Patient Sam Edney Slides to 15th at Luge World Cup in Lake Placid
Canadian Luge Association —Teenager Reid Watts posts career-best 18th, Doubles team slides to ninth—
LAKE PLACID, NY—He is still not in the top form the world witnessed when he departed the sport for a one-year breather, but Sam Edney is making progress in his return to World Cup racing, finishing 15th in Lake Placid, NY on Friday.
The 32-year-old slider showed signs of promise after posting the 10th fastest opening run before dropping five spots in his final trip through the 19 corners on the tricky 1,335-metre track. Edney clocked a two-run time of 1:43.963.
“It felt good to know that top-10 group is still attainable with a strong performance,” said Edney. “I wasn’t thrilled with my second run, but overall I’m feeling good on the sled in training, and still just trying to find the comfort needed on race days to compete with the world’s elite.”
After leading the Canadian program over the last three Olympics including a fourth-place finish in the team relay at the 2014 Games, while also capturing his first career World Cup victory in 2015, Edney stepped away from the sport last year to allow his body to recovery and regroup for the charge to Pyeongchang.
“I didn’t come back expecting to win immediately, but I am also not happy to be back and watching 15 sleds beat me down,” added the Calgarian. “I know I belong in that elite group of 10. My plan this year is to feel out the first half of the season, and find a level of comfort on the sled. I am going to continue to focus on the positives from this week and build on that when I return to Whistler next weekend – a track that I feel confident on.”
American Tucker West was right at home on Friday, winning the men’s singles race with a time of 1:43.088. Russia’s Semen Pavlichenko slid to the silver medal at 1:43.094, while Austria’s Wolfgang Kindl grabbed the bronze at 1:43.182.
In an effort to start developing its NextGen athletes, Luge Canada has brought a handful of young Canucks on the World Cup in the early season. Competing in just his third World Cup race, 18-year-old Reid Watts took advantage of the opportunity to post a career-best 18th-place finish.
The Whistler-based teen, who has been on a steady progression thanks in large part to the world-leading legacy of the 2010 Olympic Games with the Whistler Sliding Centre in his own backyard, clocked-in at 1:44.02. Watts first made headlines last year when he won a bronze medal at the Youth Olympic Games.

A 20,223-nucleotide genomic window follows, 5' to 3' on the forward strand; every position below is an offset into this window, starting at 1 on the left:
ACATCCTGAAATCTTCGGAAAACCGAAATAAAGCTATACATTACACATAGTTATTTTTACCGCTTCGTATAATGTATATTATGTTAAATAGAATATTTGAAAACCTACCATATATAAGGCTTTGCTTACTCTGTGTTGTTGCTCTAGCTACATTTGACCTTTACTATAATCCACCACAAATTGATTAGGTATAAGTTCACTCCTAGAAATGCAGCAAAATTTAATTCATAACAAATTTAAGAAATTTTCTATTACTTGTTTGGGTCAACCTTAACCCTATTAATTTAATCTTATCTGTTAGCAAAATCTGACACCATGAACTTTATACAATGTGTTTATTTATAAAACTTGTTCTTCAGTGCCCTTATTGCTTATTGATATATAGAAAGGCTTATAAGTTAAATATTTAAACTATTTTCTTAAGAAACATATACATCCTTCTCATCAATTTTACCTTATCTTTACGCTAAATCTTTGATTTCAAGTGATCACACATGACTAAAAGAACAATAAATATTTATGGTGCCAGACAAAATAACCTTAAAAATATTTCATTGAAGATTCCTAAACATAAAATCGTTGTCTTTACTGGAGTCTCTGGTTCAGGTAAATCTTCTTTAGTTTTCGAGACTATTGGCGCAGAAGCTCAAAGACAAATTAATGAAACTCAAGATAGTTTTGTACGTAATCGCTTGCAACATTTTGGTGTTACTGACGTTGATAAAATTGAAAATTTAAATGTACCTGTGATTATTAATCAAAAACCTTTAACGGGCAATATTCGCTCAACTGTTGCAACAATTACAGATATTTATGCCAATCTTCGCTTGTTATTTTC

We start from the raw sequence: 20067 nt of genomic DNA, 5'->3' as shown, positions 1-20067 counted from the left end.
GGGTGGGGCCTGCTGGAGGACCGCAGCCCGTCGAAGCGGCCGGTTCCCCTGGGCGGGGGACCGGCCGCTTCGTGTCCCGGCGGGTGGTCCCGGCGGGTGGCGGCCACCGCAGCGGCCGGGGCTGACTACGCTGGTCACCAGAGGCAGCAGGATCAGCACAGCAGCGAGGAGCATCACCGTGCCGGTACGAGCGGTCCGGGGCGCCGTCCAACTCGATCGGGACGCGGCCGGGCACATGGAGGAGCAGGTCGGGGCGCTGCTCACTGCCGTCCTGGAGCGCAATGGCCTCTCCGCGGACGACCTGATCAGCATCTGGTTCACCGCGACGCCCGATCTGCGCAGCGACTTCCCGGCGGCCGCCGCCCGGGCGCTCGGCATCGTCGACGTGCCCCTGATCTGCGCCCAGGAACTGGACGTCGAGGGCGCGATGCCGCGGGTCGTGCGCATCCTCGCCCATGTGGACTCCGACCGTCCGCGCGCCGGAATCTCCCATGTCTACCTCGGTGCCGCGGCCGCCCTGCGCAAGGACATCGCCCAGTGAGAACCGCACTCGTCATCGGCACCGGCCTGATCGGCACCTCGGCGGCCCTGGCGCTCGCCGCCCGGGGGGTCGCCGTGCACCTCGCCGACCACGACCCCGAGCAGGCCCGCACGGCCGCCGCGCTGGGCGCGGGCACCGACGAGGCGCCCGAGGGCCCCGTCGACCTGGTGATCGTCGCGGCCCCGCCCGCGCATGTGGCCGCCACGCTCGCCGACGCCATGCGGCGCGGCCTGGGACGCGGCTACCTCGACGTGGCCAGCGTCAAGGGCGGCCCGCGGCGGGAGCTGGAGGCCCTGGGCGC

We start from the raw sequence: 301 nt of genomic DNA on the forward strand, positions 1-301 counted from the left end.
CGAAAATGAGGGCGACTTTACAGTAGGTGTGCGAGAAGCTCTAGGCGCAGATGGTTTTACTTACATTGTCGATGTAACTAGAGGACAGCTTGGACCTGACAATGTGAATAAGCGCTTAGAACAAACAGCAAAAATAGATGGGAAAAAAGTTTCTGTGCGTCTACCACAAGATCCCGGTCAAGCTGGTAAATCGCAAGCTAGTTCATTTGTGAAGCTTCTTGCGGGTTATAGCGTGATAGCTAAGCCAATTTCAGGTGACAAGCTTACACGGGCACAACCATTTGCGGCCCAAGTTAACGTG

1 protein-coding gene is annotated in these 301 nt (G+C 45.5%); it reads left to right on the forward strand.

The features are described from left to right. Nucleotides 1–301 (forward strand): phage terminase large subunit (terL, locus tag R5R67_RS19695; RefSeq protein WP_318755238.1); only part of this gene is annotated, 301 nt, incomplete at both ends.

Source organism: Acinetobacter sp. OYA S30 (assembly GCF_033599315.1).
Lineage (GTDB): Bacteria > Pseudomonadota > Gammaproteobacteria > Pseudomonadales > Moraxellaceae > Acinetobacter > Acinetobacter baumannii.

Calgary’s Mitch Malyk was the only other Canadian in the men’s field, finishing 26th at 1:44.900.
Meanwhile, it was another tough week for Canada’s doubles sled driven by Tristan Walker and Justin Snith.
Similar to the season-opener last week in Germany, the Calgary-based duo made a costly mistake at the bottom of the track in their first run, plunging them into 12th position.
Pulling the second-fastest start times in both runs, the two-time Olympians clocked the third quickest second-run down time at 44.386 to finish ninth overall at 1:29.043.
“Today was definitely frustrating. We had problems in an area of the track that has been really hard for me to nail down, and it cost us big time,” said the 25-year-old Walker. “Winterberg and Lake Placid have always been tough for us, but our second run is confirmation again that we can be right there. I think the consistency issues will resolve themselves when we get on tracks we are more comfortable with. I’m looking forward to Whistler and our strong starts will be a huge asset there.”
Germany’s Toni Eggert and Sascha Benecken finished on top in the pack of the top doubles athletes in the world with a time of 1:28.382. American’s Matt Mortensen and Jayson Terdiman were second at 1:28.545, while Germany’s Johannes Robin Geueke and David Gamm slid to the bronze medal with a time of 1:28.726.
The World Cup continues on Saturday in Lake Placid with the women’s singles race.
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Men’s Singles Results: http://www.fil-luge.org/cdn/uploads/rl2wcmen-8.pdf
Men’s Doubles Results: http://www.fil-luge.org/cdn/uploads/rl2wcdoubles-6.pdf
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